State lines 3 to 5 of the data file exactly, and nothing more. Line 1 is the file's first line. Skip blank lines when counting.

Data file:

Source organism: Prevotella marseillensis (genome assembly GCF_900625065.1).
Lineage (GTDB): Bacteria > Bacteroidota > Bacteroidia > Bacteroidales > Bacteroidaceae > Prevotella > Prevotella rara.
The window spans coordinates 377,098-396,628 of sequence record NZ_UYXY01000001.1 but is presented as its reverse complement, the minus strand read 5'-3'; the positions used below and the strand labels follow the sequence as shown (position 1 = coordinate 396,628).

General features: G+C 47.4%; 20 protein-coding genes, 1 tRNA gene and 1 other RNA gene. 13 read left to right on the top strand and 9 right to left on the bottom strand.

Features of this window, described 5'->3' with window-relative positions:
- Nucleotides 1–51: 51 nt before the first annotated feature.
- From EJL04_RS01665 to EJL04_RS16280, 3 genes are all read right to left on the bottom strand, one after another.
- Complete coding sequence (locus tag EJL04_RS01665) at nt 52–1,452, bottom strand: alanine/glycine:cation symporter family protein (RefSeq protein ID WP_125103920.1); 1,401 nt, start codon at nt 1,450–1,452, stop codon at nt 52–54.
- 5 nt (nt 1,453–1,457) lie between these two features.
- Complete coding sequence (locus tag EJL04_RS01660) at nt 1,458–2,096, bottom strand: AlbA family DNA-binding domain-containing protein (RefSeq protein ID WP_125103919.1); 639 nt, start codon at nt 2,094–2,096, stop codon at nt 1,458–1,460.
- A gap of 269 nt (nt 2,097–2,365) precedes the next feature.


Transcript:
The window spans coordinates 377,098-396,628 of sequence record NZ_UYXY01000001.1 but is presented as its reverse complement, the minus strand read 5'-3'; the positions used below and the strand labels follow the sequence as shown (position 1 = coordinate 396,628).

General features: G+C 47.4%; 20 protein-coding genes, 1 tRNA gene and 1 other RNA gene. 13 read left to right on the top strand and 9 right to left on the bottom strand.

Features of this window, described 5'->3' with window-relative positions: